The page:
Reprise » My Only and One: Let It Be
With this month’s release of The Beatles U.S. albums by Capitol Records and my ongoing re-appreciation of the group’s library of songs, I’ve decided to reprise a series arc from the archives. Each a short post of the British albums on The Lads official list.
From these, in the order as they are in 2009’s remastered stereo set (with this one exception), I’ll list their songs from the spotlighted album and pick two:
- the only – if I could only listen to one track, the best song that exemplifies the album, it would be this number
- the one – if I could pick a single tune that doesn’t get either the play or the credit it deserves, it’s this one
Let It Be
Two Of Us
Dig A Pony
Across The Universe
I Me Mine
Let It Be
I’ve Got A Feeling
One After 909
The Long And Winding Road
For You Blue
Note: after much thought, I decided to go out of order of the official set, primarily because any true Beatlemaniac knows while this album was the final LP released, it’s not the last by The Lads. The next album was.
The last released Beatles album, Let It Be, landed on 8th May, 1970. Originally intended as the eleventh LP for mid-1969 as Get Back, The Beatles held it up. Unhappy with the version Glyn Johns mixed, it was temporarily shelved. A new version of the album was created by Phil Spector in 1970, and was finally released with the launch of the cinema film of the same name. Serving as its soundtrack, and its own lament.
My Only: Let It Be. I did consider The Long And Winding Road and Across The Universe for this selection. However, they tended to be too (Phil) Spector’d on this album. Some appreciate that musical aspect. I not so much, in this instance. So, it ultimately made for an easy choice for me. Macca was so good in voice and piano on Let It Be that it did essentially exemplified the album. Somewhat fitting, it will be the last album title track I select in this series.
My One: One After 909. A song primarily of Lennon’s writing, it remains a favorite of Paul McCartney. Perhaps, the song harkened back to happier times, it retained a distinctly bluesy, southern flavor that I find more than catchy. The songwriting and singing tandem again in sync in that way which is legendary to the group’s fanbase. I love the overall energy the Lads employed with the tune on that rooftop set long ago in the movie.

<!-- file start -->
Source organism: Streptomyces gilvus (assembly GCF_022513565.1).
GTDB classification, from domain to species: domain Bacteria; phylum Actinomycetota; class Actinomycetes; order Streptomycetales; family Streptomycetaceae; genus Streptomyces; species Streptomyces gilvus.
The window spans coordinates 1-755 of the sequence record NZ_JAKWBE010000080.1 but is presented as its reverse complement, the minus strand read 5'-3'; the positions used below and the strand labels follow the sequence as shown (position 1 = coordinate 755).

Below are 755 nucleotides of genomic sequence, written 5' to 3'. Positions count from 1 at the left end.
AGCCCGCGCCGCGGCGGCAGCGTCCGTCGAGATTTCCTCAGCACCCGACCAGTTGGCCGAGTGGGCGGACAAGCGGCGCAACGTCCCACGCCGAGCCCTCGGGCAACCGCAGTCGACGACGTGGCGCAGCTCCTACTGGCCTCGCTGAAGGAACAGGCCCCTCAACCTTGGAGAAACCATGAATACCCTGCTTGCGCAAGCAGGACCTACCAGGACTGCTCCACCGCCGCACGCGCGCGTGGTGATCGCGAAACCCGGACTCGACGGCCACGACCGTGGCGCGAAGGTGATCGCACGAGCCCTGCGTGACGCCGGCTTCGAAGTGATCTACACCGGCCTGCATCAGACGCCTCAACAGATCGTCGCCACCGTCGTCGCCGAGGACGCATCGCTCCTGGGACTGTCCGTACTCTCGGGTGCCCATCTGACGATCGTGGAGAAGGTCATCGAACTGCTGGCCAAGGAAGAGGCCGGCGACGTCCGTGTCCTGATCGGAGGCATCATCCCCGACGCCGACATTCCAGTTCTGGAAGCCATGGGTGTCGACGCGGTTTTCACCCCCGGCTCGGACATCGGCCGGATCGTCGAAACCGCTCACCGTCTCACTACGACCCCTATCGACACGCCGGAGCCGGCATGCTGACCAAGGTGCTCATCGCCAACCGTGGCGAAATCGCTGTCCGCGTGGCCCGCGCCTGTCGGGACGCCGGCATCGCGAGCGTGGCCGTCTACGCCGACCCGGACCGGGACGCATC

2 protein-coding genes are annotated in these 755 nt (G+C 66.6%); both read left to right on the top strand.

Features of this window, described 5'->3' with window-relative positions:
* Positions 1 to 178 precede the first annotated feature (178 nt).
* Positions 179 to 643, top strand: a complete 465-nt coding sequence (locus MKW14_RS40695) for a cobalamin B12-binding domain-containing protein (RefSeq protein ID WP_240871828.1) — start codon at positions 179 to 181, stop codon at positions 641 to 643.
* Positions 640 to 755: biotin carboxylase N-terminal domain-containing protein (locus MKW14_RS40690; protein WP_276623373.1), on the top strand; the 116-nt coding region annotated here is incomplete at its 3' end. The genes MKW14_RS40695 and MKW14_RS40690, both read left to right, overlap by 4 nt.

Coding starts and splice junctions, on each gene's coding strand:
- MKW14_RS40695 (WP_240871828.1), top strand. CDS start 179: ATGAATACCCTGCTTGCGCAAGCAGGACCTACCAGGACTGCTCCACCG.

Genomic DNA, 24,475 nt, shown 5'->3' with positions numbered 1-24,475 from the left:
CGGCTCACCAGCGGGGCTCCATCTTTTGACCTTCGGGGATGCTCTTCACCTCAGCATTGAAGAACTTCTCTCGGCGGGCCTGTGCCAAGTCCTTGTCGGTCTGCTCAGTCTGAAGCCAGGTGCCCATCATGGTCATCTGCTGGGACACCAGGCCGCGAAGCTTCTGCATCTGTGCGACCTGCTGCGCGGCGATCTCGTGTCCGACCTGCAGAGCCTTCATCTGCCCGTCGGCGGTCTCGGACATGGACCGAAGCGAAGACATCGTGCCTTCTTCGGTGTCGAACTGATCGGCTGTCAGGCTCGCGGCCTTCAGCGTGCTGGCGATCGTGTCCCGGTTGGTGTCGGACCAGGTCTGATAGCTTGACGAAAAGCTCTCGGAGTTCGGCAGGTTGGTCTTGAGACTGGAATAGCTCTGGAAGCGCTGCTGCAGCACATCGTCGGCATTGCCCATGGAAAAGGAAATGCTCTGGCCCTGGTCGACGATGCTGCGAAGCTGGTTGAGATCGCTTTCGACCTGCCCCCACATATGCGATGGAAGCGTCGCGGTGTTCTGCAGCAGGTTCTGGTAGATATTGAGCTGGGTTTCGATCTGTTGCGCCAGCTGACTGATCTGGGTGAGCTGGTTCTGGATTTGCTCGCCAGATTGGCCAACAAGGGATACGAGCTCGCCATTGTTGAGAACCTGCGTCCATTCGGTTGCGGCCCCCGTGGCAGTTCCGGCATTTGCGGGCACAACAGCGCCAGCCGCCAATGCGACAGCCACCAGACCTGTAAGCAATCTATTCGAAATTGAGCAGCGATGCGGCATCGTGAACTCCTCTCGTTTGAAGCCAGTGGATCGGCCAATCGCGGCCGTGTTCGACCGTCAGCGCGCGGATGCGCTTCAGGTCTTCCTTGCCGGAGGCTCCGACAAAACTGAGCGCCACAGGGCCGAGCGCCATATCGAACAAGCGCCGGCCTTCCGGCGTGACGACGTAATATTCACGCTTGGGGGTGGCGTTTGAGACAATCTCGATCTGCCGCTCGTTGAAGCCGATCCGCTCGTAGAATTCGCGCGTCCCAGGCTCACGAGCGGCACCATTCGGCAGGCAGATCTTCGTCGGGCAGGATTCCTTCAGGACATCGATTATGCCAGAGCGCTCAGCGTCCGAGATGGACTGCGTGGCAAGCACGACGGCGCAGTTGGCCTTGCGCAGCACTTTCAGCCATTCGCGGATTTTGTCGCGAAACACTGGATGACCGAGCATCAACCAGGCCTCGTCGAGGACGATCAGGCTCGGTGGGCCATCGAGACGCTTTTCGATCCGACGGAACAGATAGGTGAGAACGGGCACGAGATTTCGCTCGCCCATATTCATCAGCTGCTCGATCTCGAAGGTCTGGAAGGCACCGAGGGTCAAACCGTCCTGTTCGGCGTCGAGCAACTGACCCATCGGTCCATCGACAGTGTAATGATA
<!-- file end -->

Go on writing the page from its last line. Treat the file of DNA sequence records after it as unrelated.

What would be your Only and One for this album?
The entire series can be found here.
5 Responses to “Reprise » My Only and One: Let It Be”
This is tough as there’s some great songs on the record but I hated some of the stuff that Phil Spector did on the record like the strings and choir on “The Long & Winding Road” which I don’t think worked at all. I guess it’s a split between “I Me Mine” and “Across the Universe” as the latter is the only thing that worked in Spector’s style.
I hear you. And I agree what worked by Spector for Across the Universe didn’t with The Long & Winding Road. Great to have your thoughts on this, ninvoid99. 🙂
[…] for One After 909. An underrated song from the Let It Be album I picked awhile back, which doesn’t get either the play or the credit it […]
[…] After 909 remains a thoroughly underrated song from the Let It Be album I picked awhile back, which doesn’t get either the play or the credit it […]
[…] out my all-time favourite with their final issue as the poster child for that: The Beatles’ Let It Be. Another favored of mine would endure to bring theirs in a decade later, and right after the band […]